Dear friend, countryman and citizen, what is it that you are doing for your country that will change outcomes for us, for our children and future generations?
As Andrew Jackson aptly points out “every good citizen makes his country’s honour his own, and cherishes it not only as precious, but sacred.”
A country’s forte is its citizenry, and a nation-state’s aspirations are mirrored in its nationals, who can either obfuscate or illuminate them.
It is in our power as citizens to do so, and it all starts by us carrying the burden of being each other’s keeper. Let us find that which unites us, even in our own different ways, for expressing divergent views does not equate to rivalry.
We remain one because it is only right to do so. Imagine how much we can achieve if all pull together, in one direction. Divide and rule tactics prevail in a polarised landscape, where brother hacks brother or sister’s throat for lack of trophies in a world where no medals exist for second best.
But because as one we remain the first, there is no need to worry about worldly trophies sponsored by merchants of violence purporting to be champions of fair play.
Haven’t we travelled the railroad before, brother? Haven’t we voyaged it dear sister, to know that highway robbers exist?
There should be a voice of conscience in each one of us that cries out each time the temptation to throw fellow brethren under the speeding train of our struggles grips us.
After all, “deep down, below the surface of the average man’s conscience, he hears a voice whispering, ‘There is something not right,’ no matter how much his rightness is supported by public opinion or moral code.”
Yes, there is something wrong in the way we distant ourselves from our nation, throwing spanners in the wheels meant to navigate our ship out of muddy waters. When our visibility on social media or any other platforms is as divisive as it is blinding to others, then, surely, “something is not right.”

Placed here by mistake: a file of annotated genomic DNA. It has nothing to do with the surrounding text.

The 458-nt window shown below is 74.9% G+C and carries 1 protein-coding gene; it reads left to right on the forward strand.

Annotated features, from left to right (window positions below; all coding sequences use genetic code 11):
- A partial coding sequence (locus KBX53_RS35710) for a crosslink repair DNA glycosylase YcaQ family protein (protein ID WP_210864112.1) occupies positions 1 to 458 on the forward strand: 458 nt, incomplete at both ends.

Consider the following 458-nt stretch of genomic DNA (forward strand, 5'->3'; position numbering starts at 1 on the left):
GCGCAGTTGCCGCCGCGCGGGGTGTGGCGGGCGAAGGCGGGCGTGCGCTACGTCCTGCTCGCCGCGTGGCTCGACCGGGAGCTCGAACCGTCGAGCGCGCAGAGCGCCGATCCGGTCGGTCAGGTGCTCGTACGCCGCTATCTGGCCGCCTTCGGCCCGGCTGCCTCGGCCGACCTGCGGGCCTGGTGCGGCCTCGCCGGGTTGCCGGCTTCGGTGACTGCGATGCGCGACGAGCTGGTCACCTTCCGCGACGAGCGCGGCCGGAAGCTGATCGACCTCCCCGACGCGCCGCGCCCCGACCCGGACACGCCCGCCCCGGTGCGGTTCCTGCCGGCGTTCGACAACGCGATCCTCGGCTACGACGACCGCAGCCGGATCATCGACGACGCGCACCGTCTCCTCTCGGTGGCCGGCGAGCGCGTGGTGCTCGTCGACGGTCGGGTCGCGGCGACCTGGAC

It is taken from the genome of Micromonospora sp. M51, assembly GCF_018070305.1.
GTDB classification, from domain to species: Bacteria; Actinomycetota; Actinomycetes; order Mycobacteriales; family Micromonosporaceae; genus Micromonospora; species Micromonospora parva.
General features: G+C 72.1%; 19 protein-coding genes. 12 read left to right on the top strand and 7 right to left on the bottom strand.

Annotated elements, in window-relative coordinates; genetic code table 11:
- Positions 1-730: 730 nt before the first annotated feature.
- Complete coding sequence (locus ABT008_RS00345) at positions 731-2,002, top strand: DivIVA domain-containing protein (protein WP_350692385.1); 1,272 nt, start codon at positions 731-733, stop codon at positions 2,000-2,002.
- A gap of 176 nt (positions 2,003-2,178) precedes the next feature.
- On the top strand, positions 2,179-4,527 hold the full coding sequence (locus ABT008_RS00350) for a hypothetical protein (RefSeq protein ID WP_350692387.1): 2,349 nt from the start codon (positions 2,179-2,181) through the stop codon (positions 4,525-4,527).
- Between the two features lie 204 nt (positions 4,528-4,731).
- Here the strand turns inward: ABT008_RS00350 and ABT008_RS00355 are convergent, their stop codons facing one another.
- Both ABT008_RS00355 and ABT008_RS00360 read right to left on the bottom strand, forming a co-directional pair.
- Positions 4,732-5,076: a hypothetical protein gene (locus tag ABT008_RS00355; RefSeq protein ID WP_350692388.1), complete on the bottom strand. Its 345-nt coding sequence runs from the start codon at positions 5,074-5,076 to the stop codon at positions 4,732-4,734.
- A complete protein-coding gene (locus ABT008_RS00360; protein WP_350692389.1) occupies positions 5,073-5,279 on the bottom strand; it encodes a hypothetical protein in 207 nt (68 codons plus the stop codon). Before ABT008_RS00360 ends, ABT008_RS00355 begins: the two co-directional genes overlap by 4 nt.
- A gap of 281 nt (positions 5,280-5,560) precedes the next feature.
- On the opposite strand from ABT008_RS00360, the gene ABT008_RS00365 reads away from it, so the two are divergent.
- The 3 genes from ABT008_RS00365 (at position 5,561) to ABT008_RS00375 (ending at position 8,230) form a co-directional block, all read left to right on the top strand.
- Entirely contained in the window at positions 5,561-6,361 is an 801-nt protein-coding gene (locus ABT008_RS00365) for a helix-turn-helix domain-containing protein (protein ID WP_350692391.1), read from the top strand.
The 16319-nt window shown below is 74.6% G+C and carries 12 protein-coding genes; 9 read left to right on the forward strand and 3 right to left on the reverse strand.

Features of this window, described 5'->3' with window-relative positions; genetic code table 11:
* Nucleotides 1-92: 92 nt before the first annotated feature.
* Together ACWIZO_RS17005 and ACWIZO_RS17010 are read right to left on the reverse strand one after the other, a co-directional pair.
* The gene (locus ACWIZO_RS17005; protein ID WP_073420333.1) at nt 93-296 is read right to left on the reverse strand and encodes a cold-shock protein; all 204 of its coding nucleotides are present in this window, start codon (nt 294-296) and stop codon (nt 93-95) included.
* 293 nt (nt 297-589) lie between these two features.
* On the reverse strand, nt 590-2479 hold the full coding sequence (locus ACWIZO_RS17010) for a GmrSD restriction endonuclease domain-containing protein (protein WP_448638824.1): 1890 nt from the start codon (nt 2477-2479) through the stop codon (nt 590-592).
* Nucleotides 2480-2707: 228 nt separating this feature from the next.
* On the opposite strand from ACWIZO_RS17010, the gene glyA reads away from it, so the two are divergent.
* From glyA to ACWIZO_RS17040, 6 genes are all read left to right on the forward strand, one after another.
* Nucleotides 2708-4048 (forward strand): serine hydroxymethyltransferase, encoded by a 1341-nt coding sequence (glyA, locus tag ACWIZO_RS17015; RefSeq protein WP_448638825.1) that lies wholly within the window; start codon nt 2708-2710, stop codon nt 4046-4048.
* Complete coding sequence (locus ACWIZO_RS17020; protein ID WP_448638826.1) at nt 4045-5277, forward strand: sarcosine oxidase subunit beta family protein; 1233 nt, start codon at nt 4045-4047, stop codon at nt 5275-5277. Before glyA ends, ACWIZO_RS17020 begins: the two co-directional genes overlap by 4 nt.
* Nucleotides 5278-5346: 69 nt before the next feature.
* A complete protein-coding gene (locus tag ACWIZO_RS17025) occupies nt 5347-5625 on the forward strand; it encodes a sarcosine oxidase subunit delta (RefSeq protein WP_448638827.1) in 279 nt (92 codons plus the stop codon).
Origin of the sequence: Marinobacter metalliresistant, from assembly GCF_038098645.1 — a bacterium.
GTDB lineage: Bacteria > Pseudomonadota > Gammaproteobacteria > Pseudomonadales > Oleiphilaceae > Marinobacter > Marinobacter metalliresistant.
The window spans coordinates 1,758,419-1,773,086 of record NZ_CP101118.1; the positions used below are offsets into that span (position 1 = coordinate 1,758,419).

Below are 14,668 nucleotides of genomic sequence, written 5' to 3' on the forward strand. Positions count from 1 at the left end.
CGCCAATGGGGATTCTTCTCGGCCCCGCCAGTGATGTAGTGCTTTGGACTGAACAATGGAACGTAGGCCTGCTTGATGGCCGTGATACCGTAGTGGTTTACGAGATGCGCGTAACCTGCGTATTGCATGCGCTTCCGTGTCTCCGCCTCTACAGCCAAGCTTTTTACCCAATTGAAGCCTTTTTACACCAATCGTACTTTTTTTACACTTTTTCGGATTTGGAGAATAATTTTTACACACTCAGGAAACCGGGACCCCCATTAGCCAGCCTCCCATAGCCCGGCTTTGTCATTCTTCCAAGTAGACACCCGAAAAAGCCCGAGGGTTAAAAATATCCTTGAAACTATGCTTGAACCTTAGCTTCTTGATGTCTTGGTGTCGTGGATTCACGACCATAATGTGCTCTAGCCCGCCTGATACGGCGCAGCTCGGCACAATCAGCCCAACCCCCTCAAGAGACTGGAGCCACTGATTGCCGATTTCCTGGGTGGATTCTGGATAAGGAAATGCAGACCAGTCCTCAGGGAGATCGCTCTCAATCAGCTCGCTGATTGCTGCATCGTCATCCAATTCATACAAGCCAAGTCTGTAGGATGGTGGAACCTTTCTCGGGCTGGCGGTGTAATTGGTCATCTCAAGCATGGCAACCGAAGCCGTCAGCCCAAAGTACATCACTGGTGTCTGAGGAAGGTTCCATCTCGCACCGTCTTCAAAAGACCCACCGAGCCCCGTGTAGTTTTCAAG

If no good word comes out about our country and its leadership, then there is need to turn the lenses on the self and see whose face is reflected. We may be wrong, for humanity is wont to, but can we be wrong all the time?
Now, if all citizens are to love their country, they should feel protected and cared for; they should be provided for, which also takes us to other individuals, who would rather break the cup after drinking their fill, as Achille Mbembe puts it in “On the Postcolony” (2001), instead of allowing others a chance to imbibe from the national pool.
There is always a consequence to exclusion and creation of elite classes in view of citizenship, because “the reason that a good citizen does not use such destructive means to become wealthier is that, if everyone did so, we would all become poorer from the mutual destructiveness” (Richard Stallman).
If we are all corrupt and Hegelian materialism becomes the new norm, then, what will become of us as a people? What will become of our country?
As has been observed through autochthon wisdom, a man cannot be expected to love his country, when as a child, he was never taught to love his village and fellow villagers. Old habits die hard, they say! Negativity, therefore, should not be allowed to grow into a habit.
Let us cultivate a culture of love, peace and unity, even in the face of adversity, for misfortune is a state of mind.
There is always a starting point. If we teach our children the essence of nationhood and citizenship, through a shift not only in our thinking, but changes to the curricula in our schools, then, we will be able to create patriotic nationals, who will stand tall in defence of their country.
It is well that pledges to self and nation, involving young people are revisited. The national youth service was not a bad idea after all, for every nation is as good or bad as its citizens.
Indeed, as Andrew Jackson posits, “every good citizen adds to the strength of a nation,” for being a citizen is more than a birthright.